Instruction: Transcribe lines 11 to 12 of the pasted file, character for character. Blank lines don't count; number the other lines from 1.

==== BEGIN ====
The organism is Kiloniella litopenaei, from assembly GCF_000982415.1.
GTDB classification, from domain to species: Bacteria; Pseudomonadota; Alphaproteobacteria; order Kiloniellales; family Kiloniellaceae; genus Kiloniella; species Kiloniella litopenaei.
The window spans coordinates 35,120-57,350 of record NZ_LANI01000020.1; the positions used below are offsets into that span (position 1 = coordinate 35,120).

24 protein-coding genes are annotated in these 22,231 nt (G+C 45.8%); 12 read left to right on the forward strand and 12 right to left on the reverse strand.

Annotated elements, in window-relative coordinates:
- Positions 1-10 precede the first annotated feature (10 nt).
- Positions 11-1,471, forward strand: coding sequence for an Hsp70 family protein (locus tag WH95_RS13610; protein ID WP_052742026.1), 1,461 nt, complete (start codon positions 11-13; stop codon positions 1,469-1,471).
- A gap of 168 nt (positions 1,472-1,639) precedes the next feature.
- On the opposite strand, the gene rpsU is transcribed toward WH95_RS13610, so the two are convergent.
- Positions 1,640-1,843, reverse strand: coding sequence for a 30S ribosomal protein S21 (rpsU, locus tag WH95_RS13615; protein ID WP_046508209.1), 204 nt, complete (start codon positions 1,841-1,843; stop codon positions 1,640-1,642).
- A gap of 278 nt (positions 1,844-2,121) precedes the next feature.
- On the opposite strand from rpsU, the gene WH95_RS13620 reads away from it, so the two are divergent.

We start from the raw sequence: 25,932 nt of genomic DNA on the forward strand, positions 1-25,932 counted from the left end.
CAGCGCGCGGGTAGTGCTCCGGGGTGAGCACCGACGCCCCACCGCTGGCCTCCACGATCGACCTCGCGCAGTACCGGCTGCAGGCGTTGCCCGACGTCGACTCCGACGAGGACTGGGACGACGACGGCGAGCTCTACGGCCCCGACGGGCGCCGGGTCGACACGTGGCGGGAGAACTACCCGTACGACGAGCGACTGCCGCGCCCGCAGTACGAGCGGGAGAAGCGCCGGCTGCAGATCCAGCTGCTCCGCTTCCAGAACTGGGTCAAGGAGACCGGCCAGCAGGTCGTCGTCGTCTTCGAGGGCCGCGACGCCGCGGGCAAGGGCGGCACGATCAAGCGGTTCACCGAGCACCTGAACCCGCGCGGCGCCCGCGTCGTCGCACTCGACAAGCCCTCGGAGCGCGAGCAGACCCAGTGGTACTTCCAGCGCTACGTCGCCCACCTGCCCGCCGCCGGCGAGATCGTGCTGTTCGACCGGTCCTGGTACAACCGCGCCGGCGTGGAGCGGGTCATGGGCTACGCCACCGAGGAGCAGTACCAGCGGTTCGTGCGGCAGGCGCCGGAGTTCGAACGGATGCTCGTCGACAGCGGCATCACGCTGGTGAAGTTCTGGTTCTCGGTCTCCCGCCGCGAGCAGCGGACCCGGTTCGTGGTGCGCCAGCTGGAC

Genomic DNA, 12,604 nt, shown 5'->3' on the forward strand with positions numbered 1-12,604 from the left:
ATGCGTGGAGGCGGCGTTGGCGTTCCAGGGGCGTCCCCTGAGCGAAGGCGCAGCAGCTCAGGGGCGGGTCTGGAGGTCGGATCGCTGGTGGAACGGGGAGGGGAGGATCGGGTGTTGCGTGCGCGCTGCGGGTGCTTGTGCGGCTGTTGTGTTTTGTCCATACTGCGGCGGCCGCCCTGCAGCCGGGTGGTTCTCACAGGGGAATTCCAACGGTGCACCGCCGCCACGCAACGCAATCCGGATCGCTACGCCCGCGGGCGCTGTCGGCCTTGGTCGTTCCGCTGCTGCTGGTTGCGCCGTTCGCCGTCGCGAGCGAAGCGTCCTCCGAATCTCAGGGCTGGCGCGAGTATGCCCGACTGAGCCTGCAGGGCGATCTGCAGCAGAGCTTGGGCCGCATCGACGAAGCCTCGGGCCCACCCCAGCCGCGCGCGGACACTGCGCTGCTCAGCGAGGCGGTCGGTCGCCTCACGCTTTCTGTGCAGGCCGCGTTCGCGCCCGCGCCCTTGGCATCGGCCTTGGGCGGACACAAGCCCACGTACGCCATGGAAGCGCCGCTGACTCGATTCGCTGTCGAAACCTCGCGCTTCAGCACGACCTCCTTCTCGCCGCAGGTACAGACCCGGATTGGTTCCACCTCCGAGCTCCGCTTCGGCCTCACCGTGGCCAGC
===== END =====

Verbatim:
- A gap of 278 nt (positions 1,844-2,121) precedes the next feature.
- On the opposite strand from rpsU, the gene WH95_RS13620 reads away from it, so the two are divergent.